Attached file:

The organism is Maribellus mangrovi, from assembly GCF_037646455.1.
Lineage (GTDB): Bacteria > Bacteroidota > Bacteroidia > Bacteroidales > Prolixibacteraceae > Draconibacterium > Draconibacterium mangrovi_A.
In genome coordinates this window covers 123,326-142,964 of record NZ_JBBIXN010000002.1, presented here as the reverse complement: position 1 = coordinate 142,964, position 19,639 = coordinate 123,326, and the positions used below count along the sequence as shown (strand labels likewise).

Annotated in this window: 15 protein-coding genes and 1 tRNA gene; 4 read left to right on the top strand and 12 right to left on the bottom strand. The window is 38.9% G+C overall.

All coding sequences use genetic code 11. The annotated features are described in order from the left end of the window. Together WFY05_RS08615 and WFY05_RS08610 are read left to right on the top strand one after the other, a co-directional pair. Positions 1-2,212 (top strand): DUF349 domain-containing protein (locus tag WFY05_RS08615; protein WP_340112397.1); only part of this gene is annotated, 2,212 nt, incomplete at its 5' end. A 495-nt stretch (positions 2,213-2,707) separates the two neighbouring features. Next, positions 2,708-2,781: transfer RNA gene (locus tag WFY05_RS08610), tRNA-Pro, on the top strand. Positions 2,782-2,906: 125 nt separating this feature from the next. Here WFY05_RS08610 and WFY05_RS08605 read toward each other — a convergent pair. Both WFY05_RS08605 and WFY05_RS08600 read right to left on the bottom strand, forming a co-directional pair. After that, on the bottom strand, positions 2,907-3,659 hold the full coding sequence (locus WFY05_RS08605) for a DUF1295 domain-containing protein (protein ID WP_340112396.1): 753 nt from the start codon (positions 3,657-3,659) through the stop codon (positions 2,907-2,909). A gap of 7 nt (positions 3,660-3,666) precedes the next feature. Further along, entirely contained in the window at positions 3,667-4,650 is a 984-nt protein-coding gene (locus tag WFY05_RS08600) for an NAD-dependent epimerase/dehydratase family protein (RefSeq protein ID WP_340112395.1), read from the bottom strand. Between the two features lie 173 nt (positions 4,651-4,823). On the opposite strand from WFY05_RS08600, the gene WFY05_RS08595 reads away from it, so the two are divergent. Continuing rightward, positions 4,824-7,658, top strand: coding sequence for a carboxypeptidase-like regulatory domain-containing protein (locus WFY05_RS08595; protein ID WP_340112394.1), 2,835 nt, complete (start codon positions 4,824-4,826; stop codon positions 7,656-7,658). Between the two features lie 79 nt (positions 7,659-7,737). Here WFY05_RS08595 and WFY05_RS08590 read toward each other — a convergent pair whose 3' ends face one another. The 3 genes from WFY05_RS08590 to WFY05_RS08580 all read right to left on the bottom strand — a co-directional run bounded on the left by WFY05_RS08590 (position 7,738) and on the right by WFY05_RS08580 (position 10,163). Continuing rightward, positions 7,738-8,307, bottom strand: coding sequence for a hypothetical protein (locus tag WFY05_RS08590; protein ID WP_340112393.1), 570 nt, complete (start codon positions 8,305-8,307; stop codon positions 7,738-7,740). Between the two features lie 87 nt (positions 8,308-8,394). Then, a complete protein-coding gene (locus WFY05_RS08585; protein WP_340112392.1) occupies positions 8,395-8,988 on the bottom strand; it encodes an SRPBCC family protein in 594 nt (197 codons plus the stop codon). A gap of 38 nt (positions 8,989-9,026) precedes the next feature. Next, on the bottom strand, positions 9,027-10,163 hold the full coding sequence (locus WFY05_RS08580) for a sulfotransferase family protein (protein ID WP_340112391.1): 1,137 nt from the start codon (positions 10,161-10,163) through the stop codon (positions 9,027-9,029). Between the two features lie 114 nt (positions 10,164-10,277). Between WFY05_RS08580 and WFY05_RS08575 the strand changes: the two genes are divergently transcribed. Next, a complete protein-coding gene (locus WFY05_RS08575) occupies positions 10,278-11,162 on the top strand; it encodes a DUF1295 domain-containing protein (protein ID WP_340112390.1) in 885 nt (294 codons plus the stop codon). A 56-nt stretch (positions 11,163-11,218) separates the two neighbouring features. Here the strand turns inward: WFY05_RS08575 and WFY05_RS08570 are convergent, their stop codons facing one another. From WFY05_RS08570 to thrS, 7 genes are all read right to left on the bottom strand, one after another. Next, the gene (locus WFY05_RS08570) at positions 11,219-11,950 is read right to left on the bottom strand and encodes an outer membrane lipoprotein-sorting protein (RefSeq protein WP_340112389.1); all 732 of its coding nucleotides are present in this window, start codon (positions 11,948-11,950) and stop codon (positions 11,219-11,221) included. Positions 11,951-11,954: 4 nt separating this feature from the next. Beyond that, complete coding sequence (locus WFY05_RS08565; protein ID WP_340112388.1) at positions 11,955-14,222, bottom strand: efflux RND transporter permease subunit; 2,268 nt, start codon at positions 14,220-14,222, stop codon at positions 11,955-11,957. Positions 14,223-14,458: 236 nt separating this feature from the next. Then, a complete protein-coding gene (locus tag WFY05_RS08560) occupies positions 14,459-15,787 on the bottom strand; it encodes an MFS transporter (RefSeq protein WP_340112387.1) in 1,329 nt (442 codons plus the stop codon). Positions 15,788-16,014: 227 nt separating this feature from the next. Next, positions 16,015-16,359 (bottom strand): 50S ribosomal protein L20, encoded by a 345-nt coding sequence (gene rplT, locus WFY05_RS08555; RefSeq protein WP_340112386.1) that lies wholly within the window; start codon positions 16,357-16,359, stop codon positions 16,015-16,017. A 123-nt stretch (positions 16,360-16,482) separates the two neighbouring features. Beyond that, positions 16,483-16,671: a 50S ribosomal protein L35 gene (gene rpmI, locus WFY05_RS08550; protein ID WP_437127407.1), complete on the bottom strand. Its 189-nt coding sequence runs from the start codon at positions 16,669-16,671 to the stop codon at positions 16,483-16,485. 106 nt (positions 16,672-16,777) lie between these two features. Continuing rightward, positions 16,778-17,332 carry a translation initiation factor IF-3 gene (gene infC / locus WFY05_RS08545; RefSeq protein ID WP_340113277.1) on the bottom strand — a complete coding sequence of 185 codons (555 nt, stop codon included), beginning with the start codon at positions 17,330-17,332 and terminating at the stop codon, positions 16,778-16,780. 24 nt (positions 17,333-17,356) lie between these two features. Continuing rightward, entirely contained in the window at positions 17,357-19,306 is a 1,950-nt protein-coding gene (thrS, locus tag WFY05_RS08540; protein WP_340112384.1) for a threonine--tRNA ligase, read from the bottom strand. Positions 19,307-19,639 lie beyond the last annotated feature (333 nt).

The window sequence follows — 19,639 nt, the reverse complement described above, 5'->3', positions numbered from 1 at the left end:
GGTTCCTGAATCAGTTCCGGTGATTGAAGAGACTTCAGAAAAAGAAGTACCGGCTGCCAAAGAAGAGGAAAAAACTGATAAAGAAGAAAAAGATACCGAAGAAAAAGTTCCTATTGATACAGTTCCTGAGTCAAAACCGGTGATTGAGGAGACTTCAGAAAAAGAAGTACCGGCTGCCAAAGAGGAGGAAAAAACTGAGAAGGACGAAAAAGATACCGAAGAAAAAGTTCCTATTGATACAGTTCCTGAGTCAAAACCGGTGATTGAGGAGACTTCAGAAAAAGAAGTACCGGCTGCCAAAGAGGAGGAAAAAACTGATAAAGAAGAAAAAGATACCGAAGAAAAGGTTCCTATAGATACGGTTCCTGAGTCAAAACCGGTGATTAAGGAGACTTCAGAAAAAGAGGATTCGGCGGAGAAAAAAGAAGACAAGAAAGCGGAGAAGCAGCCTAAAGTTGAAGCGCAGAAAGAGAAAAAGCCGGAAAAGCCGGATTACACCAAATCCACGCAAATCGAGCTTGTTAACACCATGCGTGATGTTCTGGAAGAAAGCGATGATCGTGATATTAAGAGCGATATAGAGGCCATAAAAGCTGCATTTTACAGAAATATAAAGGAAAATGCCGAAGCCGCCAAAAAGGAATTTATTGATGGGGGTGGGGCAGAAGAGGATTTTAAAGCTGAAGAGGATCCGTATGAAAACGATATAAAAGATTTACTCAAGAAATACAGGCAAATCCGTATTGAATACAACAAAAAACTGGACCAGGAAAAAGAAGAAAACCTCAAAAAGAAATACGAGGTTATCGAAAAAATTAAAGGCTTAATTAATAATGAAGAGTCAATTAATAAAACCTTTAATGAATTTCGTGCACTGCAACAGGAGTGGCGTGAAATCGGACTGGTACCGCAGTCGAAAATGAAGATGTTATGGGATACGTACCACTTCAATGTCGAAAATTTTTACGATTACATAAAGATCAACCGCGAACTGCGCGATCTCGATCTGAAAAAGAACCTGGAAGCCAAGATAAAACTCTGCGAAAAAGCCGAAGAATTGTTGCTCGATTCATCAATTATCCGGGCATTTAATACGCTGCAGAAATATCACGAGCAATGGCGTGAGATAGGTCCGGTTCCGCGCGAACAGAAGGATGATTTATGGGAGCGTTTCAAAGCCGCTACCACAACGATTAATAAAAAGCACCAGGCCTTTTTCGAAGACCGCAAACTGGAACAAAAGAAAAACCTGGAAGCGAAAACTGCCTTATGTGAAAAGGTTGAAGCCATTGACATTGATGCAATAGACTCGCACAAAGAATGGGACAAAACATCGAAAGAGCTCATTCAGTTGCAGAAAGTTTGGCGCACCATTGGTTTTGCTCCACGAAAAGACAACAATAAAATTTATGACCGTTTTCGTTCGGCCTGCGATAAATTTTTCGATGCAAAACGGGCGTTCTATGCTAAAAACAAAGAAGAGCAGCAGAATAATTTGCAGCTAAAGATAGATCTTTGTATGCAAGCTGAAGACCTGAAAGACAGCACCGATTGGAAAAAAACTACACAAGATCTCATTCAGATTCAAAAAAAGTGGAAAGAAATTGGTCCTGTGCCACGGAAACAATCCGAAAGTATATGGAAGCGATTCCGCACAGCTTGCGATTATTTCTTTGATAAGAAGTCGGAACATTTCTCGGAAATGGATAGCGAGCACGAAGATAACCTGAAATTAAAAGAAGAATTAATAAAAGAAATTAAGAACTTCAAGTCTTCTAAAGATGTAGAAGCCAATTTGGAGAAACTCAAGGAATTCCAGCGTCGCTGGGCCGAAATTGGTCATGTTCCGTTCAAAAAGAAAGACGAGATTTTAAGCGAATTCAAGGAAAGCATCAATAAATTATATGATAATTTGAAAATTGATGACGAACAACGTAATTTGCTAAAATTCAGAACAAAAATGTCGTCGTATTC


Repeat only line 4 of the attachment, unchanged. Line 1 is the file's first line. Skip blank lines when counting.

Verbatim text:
Annotated in this window: 15 protein-coding genes and 1 tRNA gene; 4 read left to right on the top strand and 12 right to left on the bottom strand. The window is 38.9% G+C overall.